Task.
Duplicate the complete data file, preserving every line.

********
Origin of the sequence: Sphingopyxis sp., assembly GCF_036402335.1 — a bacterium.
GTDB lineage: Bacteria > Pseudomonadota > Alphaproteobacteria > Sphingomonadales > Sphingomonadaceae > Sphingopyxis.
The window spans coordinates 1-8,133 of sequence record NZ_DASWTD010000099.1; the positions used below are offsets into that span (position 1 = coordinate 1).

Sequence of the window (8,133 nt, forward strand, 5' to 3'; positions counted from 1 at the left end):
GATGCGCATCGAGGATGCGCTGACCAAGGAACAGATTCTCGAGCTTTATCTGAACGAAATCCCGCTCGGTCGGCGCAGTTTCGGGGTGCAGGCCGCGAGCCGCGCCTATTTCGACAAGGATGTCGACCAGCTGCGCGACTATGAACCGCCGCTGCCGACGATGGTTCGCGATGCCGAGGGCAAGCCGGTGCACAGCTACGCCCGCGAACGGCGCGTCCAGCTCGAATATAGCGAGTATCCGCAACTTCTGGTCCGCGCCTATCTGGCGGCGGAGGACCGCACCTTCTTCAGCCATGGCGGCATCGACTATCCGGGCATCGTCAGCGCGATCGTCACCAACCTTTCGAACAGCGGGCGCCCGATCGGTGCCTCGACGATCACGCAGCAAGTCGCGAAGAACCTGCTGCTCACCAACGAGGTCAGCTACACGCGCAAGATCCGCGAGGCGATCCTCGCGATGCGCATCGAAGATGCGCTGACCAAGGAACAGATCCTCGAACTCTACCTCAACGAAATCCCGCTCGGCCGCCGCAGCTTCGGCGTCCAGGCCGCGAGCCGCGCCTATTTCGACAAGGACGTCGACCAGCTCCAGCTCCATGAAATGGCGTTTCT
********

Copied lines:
Origin of the sequence: Sphingopyxis sp., assembly GCF_036402335.1 — a bacterium.
GTDB lineage: Bacteria > Pseudomonadota > Alphaproteobacteria > Sphingomonadales > Sphingomonadaceae > Sphingopyxis.
The window spans coordinates 1-8,133 of sequence record NZ_DASWTD010000099.1; the positions used below are offsets into that span (position 1 = coordinate 1).

Sequence of the window (8,133 nt, forward strand, 5' to 3'; positions counted from 1 at the left end):
GATGCGCATCGAGGATGCGCTGACCAAGGAACAGATTCTCGAGCTTTATCTGAACGAAATCCCGCTCGGTCGGCGCAGTTTCGGGGTGCAGGCCGCGAGCCGCGCCTATTTCGACAAGGATGTCGACCAGCTGCGCGACTATGAACCGCCGCTGCCGACGATGGTTCGCGATGCCGAGGGCAAGCCGGTGCACAGCTACGCCCGCGAACGGCGCGTCCAGCTCGAATATAGCGAGTATCCGCAACTTCTGGTCCGCGCCTATCTGGCGGCGGAGGACCGCACCTTCTTCAGCCATGGCGGCATCGACTATCCGGGCATCGTCAGCGCGATCGTCACCAACCTTTCGAACAGCGGGCGCCCGATCGGTGCCTCGACGATCACGCAGCAAGTCGCGAAGAACCTGCTGCTCACCAACGAGGTCAGCTACACGCGCAAGATCCGCGAGGCGATCCTCGCGATGCGCATCGAAGATGCGCTGACCAAGGAACAGATCCTCGAACTCTACCTCAACGAAATCCCGCTCGGCCGCCGCAGCTTCGGCGTCCAGGCCGCGAGCCGCGCCTATTTCGACAAGGACGTCGACCAGCTCCAGCTCCATGAAATGGCGTTTCT